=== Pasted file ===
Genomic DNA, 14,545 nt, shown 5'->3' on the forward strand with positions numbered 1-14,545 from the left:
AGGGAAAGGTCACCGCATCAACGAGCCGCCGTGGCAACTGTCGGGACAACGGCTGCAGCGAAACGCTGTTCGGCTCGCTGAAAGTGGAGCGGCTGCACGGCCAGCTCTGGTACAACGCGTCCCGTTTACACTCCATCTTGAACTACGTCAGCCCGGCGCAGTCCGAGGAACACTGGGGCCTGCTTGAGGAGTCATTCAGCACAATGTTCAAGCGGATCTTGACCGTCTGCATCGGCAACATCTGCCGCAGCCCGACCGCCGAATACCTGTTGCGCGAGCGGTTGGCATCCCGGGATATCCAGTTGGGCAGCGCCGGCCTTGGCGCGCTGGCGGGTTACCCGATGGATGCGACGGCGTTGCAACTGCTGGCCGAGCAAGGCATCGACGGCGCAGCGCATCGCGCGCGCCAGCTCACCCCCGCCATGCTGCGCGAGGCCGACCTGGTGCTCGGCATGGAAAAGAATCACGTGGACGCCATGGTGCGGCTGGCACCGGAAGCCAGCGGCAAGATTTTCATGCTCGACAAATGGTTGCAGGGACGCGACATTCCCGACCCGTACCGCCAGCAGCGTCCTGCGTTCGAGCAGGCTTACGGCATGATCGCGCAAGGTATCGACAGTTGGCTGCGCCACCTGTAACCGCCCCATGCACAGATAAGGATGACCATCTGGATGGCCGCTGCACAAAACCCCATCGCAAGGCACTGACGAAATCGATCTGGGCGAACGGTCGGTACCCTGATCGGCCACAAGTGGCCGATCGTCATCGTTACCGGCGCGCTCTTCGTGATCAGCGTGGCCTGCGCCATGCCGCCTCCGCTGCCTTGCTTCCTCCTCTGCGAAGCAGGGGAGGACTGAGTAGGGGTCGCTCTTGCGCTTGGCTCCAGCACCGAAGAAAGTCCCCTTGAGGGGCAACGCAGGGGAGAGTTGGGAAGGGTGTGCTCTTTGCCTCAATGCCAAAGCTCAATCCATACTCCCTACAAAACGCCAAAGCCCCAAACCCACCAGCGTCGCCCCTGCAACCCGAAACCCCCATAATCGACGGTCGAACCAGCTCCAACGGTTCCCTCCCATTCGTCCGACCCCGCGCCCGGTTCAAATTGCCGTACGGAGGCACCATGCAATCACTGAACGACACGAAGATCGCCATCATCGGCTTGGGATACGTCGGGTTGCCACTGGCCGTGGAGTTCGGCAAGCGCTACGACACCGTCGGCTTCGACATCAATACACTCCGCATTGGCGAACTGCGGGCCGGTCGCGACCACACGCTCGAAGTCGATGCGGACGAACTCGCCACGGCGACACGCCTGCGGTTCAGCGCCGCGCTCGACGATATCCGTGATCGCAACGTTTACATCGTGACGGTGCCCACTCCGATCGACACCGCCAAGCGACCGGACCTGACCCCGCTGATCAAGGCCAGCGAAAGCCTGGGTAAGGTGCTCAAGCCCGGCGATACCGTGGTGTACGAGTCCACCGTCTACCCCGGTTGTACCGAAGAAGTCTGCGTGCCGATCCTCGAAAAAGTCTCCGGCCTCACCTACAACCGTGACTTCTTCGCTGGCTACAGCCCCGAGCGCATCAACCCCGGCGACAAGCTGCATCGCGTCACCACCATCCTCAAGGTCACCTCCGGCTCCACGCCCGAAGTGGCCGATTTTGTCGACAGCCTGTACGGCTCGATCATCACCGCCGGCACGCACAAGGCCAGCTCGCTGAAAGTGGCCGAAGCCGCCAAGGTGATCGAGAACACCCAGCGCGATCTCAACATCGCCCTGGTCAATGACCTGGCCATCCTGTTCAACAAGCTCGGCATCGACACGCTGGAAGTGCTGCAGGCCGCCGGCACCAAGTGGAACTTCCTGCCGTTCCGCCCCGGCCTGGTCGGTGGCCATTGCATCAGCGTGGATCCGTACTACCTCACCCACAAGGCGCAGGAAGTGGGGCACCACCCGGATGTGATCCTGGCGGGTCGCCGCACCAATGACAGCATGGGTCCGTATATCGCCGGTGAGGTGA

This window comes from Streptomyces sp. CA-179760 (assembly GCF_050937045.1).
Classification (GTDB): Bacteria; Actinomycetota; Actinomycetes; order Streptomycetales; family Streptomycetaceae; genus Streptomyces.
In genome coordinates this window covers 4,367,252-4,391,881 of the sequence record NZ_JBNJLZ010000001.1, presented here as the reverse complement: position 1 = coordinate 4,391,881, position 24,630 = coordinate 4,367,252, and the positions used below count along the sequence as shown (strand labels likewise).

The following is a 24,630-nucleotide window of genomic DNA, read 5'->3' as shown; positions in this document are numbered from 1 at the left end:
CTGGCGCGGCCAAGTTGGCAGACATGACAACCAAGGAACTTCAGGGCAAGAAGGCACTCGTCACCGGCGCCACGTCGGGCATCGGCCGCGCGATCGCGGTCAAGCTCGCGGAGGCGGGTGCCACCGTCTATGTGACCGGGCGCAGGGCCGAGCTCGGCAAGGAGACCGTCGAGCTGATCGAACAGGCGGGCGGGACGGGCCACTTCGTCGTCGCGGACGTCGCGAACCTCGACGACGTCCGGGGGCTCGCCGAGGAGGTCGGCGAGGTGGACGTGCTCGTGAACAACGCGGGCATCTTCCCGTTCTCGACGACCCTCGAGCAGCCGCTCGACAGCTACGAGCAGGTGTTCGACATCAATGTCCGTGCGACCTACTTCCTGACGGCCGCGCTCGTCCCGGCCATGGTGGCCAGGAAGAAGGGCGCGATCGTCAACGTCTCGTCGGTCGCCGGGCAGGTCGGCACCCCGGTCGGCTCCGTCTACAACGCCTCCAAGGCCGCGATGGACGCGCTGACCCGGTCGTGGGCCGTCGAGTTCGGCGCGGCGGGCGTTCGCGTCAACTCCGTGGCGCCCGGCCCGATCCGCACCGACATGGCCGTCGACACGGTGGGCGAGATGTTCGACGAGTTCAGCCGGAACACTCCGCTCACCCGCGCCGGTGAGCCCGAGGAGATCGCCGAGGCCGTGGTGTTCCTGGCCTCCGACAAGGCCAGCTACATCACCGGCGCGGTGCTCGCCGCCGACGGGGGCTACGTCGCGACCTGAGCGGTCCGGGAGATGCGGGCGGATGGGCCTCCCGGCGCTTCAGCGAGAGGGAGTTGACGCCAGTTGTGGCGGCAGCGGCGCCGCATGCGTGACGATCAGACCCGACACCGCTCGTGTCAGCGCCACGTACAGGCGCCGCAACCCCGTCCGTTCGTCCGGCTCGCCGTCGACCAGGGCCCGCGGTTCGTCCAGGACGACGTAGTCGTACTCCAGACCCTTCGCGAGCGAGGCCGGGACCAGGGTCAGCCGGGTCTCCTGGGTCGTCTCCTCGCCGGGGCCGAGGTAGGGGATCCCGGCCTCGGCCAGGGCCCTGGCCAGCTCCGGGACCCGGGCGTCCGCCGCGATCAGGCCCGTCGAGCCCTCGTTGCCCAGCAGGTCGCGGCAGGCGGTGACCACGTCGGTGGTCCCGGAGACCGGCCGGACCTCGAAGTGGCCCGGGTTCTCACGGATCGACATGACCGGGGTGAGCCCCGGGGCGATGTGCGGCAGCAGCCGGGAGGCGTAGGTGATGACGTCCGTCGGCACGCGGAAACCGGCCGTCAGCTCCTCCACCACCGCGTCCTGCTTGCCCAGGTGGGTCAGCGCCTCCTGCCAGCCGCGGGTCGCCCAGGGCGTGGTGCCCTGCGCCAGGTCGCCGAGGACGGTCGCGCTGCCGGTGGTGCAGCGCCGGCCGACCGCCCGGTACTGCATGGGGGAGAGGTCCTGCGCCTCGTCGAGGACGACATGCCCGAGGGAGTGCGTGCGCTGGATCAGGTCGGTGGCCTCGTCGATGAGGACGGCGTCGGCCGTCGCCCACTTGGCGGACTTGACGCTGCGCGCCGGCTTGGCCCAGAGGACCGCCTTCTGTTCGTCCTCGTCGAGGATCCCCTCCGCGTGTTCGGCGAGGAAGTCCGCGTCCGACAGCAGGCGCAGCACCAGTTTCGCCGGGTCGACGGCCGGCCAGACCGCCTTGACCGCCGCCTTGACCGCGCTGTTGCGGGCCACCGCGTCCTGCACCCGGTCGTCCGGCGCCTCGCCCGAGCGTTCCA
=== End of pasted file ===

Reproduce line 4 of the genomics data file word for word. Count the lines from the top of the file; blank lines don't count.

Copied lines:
Classification (GTDB): Bacteria; Actinomycetota; Actinomycetes; order Streptomycetales; family Streptomycetaceae; genus Streptomyces.